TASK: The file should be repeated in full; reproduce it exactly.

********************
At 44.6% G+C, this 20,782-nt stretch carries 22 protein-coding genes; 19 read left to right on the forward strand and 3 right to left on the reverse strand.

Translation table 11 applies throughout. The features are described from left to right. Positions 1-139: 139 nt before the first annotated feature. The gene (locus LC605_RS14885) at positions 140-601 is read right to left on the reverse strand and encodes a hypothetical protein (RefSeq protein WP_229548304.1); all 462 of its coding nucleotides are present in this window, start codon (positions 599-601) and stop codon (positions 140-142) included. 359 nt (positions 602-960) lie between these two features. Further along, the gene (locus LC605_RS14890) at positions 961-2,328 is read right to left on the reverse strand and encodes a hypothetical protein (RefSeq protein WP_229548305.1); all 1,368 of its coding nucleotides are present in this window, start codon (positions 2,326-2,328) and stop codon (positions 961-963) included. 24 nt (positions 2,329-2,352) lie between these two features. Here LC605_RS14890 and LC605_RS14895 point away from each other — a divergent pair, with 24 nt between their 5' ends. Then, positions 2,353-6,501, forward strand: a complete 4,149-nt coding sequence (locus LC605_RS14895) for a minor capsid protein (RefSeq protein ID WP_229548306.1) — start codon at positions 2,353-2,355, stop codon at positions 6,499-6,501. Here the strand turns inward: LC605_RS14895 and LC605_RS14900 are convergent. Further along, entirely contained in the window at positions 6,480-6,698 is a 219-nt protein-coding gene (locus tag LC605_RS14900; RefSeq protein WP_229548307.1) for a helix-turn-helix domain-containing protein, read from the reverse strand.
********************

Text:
At 44.6% G+C, this 20,782-nt stretch carries 22 protein-coding genes; 19 read left to right on the forward strand and 3 right to left on the reverse strand.

Translation table 11 applies throughout. The features are described from left to right. Positions 1-139: 139 nt before the first annotated feature. The gene (locus LC605_RS14885) at positions 140-601 is read right to left on the reverse strand and encodes a hypothetical protein (RefSeq protein WP_229548304.1); all 462 of its coding nucleotides are present in this window, start codon (positions 599-601) and stop codon (positions 140-142) included. 359 nt (positions 602-960) lie between these two features. Further along, the gene (locus LC605_RS14890) at positions 961-2,328 is read right to left on the reverse strand and encodes a hypothetical protein (RefSeq protein WP_229548305.1); all 1,368 of its coding nucleotides are present in this window, start codon (positions 2,326-2,328) and stop codon (positions 961-963) included. 24 nt (positions 2,329-2,352) lie between these two features. Here LC605_RS14890 and LC605_RS14895 point away from each other — a divergent pair, with 24 nt between their 5' ends. Then, positions 2,353-6,501, forward strand: a complete 4,149-nt coding sequence (locus LC605_RS14895) for a minor capsid protein (RefSeq protein ID WP_229548306.1) — start codon at positions 2,353-2,355, stop codon at positions 6,499-6,501. Here the strand turns inward: LC605_RS14895 and LC605_RS14900 are convergent. Further along, entirely contained in the window at positions 6,480-6,698 is a 219-nt protein-coding gene (locus tag LC605_RS14900; RefSeq protein WP_229548307.1) for a helix-turn-helix domain-containing protein, read from the reverse strand.